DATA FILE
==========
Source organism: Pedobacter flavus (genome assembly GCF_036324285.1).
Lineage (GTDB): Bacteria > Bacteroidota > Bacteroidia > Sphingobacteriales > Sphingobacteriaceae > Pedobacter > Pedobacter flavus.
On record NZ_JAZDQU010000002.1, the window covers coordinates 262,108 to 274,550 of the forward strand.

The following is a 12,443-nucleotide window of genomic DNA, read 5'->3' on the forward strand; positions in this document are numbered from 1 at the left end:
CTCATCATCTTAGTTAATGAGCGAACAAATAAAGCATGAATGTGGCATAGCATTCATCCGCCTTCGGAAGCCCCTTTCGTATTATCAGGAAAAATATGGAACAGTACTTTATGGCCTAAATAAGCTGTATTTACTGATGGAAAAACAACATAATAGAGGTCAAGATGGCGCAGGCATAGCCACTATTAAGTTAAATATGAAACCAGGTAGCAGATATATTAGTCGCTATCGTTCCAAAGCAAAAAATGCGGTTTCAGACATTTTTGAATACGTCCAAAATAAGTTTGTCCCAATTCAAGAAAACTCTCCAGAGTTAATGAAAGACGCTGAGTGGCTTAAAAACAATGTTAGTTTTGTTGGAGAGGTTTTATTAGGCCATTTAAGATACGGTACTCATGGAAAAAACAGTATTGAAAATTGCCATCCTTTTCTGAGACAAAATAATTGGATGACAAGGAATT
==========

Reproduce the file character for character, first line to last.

Source organism: Pedobacter flavus (genome assembly GCF_036324285.1).
Lineage (GTDB): Bacteria > Bacteroidota > Bacteroidia > Sphingobacteriales > Sphingobacteriaceae > Pedobacter > Pedobacter flavus.
On record NZ_JAZDQU010000002.1, the window covers coordinates 262,108 to 274,550 of the forward strand.

The following is a 12,443-nucleotide window of genomic DNA, read 5'->3' on the forward strand; positions in this document are numbered from 1 at the left end:
CTCATCATCTTAGTTAATGAGCGAACAAATAAAGCATGAATGTGGCATAGCATTCATCCGCCTTCGGAAGCCCCTTTCGTATTATCAGGAAAAATATGGAACAGTACTTTATGGCCTAAATAAGCTGTATTTACTGATGGAAAAACAACATAATAGAGGTCAAGATGGCGCAGGCATAGCCACTATTAAGTTAAATATGAAACCAGGTAGCAGATATATTAGTCGCTATCGTTCCAAAGCAAAAAATGCGGTTTCAGACATTTTTGAATACGTCCAAAATAAGTTTGTCCCAATTCAAGAAAACTCTCCAGAGTTAATGAAAGACGCTGAGTGGCTTAAAAACAATGTTAGTTTTGTTGGAGAGGTTTTATTAGGCCATTTAAGATACGGTACTCATGGAAAAAACAGTATTGAAAATTGCCATCCTTTTCTGAGACAAAATAATTGGATGACAAGGAATT